In both cases, the justices questioned why lower courts had tossed out their claims. But they also hinted they are not likely to rule broadly on race discrimination or police misconduct.
Instead, they spoke of setting aside the legal barriers that stood in the way of people who say their constitutional rights were violated.
The Texas case began nearly 20 years ago when Duane Buck was sentenced to die for a double murder after jurors were told that blacks are, statistically speaking, more dangerous than whites and more likely to commit future crimes of violence.
This was “an explicit appeal to racial bias. It is an extraordinary case,” Christina Swarns, an attorney for the NAACP Legal Defense Fund, told the justices.
But in appealing his sentence, Buck ran into a series of procedural barriers. First, his claims were dismissed because his own court-appointed trial lawyer brought in the expert who offered the inflammatory testimony about data showing blacks were more dangerous. Then later, a different court-appointed state lawyer did not raise this issue of racial bias when he lodged his first appeal.
Ever since, judges have refused to reopen Buck’s case because he had failed to raise the claim in time. John Cornyn, then the Texas attorney general, announced in 2000 that his office would not stand in the way of appeals like Buck’s, which arose from testimony reflecting racial bias. But after he left office, the state switched position and opposed a new hearing for Buck.
Five years ago, the divided Supreme Court refused to hear Buck’s case.
But from the opening minutes on Wednesday, the justices debated only whether to rule narrowly or broadly for Buck. A narrow ruling would tell the U.S. appeals court in New Orleans to take another hard look at Buck’s appeals. A broader ruling would go further and tell the lower court that Buck deserves a new sentencing hearing because of the racially biased testimony.
This was “wildly prejudicial,” said Justice Elena Kagan, yet his claim “has never been heard by any court.”
In the Joliet case, the justices spent most of the hour debating how to describe Elijah Manuel’s claim. Was it a claim of false arrest, a violation of the 4th Amendment’s ban on unreasonable searches? Or was it a violation of his right to due process of law, if a magistrate sent him to jail based on evidence fabricated by a police officer?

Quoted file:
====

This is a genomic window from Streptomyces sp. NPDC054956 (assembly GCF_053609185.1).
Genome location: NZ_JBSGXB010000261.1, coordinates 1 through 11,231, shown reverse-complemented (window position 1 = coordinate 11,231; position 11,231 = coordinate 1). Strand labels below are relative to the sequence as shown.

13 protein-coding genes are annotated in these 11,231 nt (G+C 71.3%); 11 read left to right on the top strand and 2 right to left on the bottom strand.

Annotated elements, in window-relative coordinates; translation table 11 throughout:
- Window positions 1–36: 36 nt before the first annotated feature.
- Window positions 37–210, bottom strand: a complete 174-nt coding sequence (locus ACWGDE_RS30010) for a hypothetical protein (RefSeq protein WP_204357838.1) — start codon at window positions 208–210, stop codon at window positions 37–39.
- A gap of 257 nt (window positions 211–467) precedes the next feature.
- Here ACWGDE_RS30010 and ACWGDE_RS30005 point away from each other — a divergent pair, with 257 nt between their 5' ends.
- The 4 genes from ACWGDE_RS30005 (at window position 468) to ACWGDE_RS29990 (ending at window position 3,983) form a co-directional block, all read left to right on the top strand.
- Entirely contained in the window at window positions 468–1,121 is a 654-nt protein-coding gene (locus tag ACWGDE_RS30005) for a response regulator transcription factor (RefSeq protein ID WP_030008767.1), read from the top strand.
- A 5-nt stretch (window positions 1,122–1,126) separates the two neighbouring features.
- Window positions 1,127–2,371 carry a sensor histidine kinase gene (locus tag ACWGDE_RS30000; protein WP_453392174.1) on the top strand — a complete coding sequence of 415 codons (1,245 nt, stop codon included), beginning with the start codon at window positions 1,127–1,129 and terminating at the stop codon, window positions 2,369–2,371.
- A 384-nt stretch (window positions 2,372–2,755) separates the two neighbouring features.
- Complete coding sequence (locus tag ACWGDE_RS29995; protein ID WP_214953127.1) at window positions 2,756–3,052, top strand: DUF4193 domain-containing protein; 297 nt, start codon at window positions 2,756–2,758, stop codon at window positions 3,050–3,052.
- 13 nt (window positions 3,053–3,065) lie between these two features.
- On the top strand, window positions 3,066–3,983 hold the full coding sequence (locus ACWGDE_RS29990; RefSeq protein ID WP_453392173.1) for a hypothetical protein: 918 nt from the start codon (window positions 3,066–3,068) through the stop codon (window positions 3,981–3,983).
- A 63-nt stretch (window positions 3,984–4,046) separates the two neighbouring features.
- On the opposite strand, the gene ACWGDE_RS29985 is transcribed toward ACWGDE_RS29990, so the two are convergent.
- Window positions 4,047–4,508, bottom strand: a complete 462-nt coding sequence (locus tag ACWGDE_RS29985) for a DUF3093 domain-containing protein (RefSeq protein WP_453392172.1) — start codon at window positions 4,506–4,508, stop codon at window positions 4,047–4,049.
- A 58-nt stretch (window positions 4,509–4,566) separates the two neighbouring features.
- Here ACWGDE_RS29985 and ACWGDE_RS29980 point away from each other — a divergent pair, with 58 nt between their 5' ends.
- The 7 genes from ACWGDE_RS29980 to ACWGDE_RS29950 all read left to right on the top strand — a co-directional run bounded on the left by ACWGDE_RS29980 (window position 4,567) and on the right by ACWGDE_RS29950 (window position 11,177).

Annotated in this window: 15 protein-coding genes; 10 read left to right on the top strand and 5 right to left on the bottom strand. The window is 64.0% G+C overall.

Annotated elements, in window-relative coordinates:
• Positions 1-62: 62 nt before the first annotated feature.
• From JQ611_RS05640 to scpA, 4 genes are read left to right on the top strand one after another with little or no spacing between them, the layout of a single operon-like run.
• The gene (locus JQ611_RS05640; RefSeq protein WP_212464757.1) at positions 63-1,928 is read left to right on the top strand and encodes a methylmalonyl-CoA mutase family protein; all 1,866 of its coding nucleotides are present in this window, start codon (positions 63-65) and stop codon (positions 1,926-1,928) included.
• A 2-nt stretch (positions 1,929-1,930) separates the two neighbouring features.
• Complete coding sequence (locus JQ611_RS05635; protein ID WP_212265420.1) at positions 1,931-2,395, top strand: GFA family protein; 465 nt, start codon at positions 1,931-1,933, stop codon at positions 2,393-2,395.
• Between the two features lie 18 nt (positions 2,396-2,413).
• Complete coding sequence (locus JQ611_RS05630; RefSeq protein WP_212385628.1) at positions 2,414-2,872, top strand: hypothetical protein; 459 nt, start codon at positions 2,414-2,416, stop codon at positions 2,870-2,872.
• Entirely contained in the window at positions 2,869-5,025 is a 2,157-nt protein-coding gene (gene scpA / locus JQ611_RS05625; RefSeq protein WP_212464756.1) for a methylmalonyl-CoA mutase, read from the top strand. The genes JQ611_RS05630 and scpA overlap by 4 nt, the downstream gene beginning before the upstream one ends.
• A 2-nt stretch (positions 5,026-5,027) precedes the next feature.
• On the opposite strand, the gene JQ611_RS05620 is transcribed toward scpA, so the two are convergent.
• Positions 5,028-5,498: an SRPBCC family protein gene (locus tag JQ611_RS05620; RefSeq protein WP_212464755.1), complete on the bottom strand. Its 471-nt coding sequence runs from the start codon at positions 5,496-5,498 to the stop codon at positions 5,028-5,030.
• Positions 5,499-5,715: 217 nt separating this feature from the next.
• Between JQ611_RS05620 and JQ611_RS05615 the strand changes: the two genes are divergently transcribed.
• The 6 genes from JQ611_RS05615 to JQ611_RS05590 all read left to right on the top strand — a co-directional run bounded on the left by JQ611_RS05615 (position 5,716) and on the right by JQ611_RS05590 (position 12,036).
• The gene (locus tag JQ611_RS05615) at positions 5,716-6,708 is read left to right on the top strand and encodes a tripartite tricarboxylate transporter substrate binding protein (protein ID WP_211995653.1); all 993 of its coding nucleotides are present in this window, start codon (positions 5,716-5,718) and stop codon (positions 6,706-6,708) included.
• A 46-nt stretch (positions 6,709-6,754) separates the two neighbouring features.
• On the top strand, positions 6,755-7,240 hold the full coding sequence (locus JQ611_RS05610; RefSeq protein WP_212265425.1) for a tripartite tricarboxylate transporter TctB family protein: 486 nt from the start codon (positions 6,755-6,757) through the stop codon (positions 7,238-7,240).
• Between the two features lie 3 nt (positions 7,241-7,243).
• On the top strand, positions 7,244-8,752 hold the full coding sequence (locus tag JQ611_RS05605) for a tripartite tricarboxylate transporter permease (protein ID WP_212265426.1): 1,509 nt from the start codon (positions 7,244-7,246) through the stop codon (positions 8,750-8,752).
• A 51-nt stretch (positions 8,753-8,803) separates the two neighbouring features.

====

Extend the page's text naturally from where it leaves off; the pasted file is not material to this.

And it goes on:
According to Manuel’s complaint, he was a passenger in his brother’s car when they were pulled over for failing to signal a turn. He said an officer pulled him from the car, threw him to the ground, kicked him, handcuffed him and subjected him to racial slurs. He said he was arrested and taken to jail for having pills in his pocket that the officer claimed were Ecstasy.
Manuel denied they were illegal drugs, but the officer in his arrest report said he “knew the pills to be Ecstasy.”
At the station, a technician also suspected the pills were not Ecstasy, but the officer told the magistrate they were illegal drugs, and Manuel was sent to jail and charged with a felony. An Illinois police lab confirmed the pills were not illegal drugs, but despite that report, Manuel was held for seven weeks before he was released.
He filed a lawsuit against the city and the two police officers involved in the arrest, alleging he was the victim of an unreasonable search and seizure and a malicious prosecution. But a federal judge in Chicago and the 7th Circuit Court threw out his claims.
Unlike other courts, the 7th Circuit said claims based on the 4th Amendment and unreasonable seizures expire as soon as the arrested person appears before a magistrate. As a result, the court said Manuel could not press a 4th Amendment claim over the seven weeks he spent in jail.
Stanley Eisenhammer, an attorney from Arlington Heights who represents Manuel, said the justices should overrule the 7th Circuit’s decision and send the case back to Chicago.
“Our claim here is detention without probable cause. And that detention went through 48 days after he was subject to legal process,” he told the court.
Justice Sonia Sotomayor agreed he had a valid claim if the “legal process is corrupted” by “false information” supplied by the police.
Justice Ruth Bader Ginsburg said he had a claim for wrongful detention if it is true “the police lied all along” to keep him in jail.
At the early stage of such a lawsuit, the justices assume the facts of the complaint are true. They did not discuss the details of Manuel’s claim during Wednesday’s argument. The justices also agreed a police officer could not held liable for making an honest mistake during an arrest.
Justice Stephen Breyer said the case did not pose a difficult question. “I thought everyone agrees that if a police officer wrongly arrests you — maliciously arrests you — and puts you in jail, you have a claim for a false arrest.”
It will probably be several weeks before the justices issue decisions in the two cases: Buck vs. Davis and Manuel vs. City of Joliet.